If you suspect your horse may be dealing with ulcers, ask your veterinarian about the need for a gastroscopy exam. This procedure is the only way to accurately and definitively diagnose the presence and type of gastric ulcers.4 

If your horse is diagnosed with gastric ulcers, ask your veterinarian for GastroGard® (omeprazole). GASTROGARD has been shown to heal or significantly improve ulcers in 99% of treated horses.6 The active ingredient, omeprazole, works to suppress the secretion of gastric acid and gives the ulcer time to heal. FDA-approved GASTROGARD provides omeprazole in a protected paste formulation, allowing it to reach the site of absorption.

Consult with your veterinarian before treating your horse. To learn more about GASTROGARD and ULCERGARD, visit

Unfortunately, stress is something that every horse will experience at some point in their lifetime, no matter if they are a performance horse traveling to horse shows or a retired companion living at home. Understanding the causes, signs and ways you can reduce the amount of stressors may help to keep your horse comfortable and as stress-free as possible.

GASTROGARD IMPORTANT SAFETY INFORMATION: The safety of GASTROGARD paste has not been determined in pregnant or lactating mares. For use in horses and foals 4 weeks of age and older. Keep this and all drugs out of the reach of children. In case of ingestion, contact a physician. Caution: Federal (USA) law restricts this drug to use by or on the order of a licensed veterinarian.

ULCERGARD IMPORTANT SAFETY INFORMATION: ULCERGARD can be used in horses that weigh at least 600 lbs. Safety in pregnant mares has not been determined. Not for use in humans. Keep this and all medications out of the reach of children. In case of ingestion, contact a physician.

1Pro Earth Animal Health, Causes and Effects of Stress in Horses. Available at Accessed February 27, 2023. 

2Le Juene S., Nieto J., Dechant J., Synder J. Prevalence of Gastric Ulcers in Thoroughbred Broodmares in Pasture: A Preliminary Report. Available at Accessed March 7, 2023.

3Young A. Equine Gastric Ulcer Syndrome. Available at,racing%2C%20endurance%2C%20and%20showing Accessed on February 27, 2023. 

4Boehringer Ingelheim, Equine Gastric Health. Available Accessed February 27, 2023.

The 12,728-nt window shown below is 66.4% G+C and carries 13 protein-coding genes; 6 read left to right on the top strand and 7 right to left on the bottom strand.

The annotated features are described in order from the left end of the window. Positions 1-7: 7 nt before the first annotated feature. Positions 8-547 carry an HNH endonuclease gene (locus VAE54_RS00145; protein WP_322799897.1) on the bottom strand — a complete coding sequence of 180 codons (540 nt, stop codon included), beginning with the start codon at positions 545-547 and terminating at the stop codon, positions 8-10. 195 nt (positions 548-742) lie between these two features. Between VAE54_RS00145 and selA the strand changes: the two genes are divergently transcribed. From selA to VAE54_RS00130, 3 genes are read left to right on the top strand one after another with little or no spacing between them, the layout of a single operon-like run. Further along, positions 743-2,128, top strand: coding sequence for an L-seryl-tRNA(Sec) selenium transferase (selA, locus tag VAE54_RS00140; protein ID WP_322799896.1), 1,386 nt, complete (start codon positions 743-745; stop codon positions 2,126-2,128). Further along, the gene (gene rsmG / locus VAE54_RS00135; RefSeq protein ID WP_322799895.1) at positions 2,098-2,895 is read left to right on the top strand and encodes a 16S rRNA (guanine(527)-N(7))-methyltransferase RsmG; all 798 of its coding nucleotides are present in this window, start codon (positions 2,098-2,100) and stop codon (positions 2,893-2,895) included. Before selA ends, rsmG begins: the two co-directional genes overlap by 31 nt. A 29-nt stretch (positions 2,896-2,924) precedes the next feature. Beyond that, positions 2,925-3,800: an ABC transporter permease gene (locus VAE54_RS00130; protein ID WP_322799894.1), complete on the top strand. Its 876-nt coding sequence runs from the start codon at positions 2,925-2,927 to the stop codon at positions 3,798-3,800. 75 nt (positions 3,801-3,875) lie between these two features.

5McClure S. Equine Gastric Ulcers: Special Care and Nutrition. Available at Accessed February 27, 2023.

6Boehringer Ingelheim, Equine Products. Available at Accessed February 27, 2023.

7ULCERGARD Product Label

8GASTROGARD Product Label

About Boehringer Ingelheim Animal Health USA

Boehringer Ingelheim Animal Health is working on first-in-class innovation for the prediction, prevention, and treatment of diseases in animals. For veterinarians, pet owners, producers, and governments in more than 150 countries, we offer a large and innovative portfolio of products and services to improve the health and well-being of companion animals and livestock.

As a global leader in the animal health industry and as part of the family-owned Boehringer Ingelheim, we take a long-term perspective. The lives of animals and humans are interconnected in deep and complex ways. We know that when animals are healthy, humans are healthier too. By using the synergies between our Animal Health and Human Pharma businesses and by delivering value through innovation, we enhance the health and well-being of both. 

Boehringer Ingelheim Animal Health has deep roots in the U.S. From a start in St. Joseph, Missouri, more than 100 years ago, it has grown to encompass seven sites. Boehringer Ingelheim Animal Health’s portfolio contains widely used and well-respected vaccines, parasite-control products and therapeutics for pets, horses and livestock. 

Learn more about Boehringer Ingelheim Animal Health USA at


GASTROGARD® and ULCERGARD® are registered trademarks of Boehringer Ingelheim Animal Health USA Inc. ©2023 Boehringer Ingelheim Animal Health USA Inc., Duluth, GA. All Rights Reserved. US-EQU-0067-2023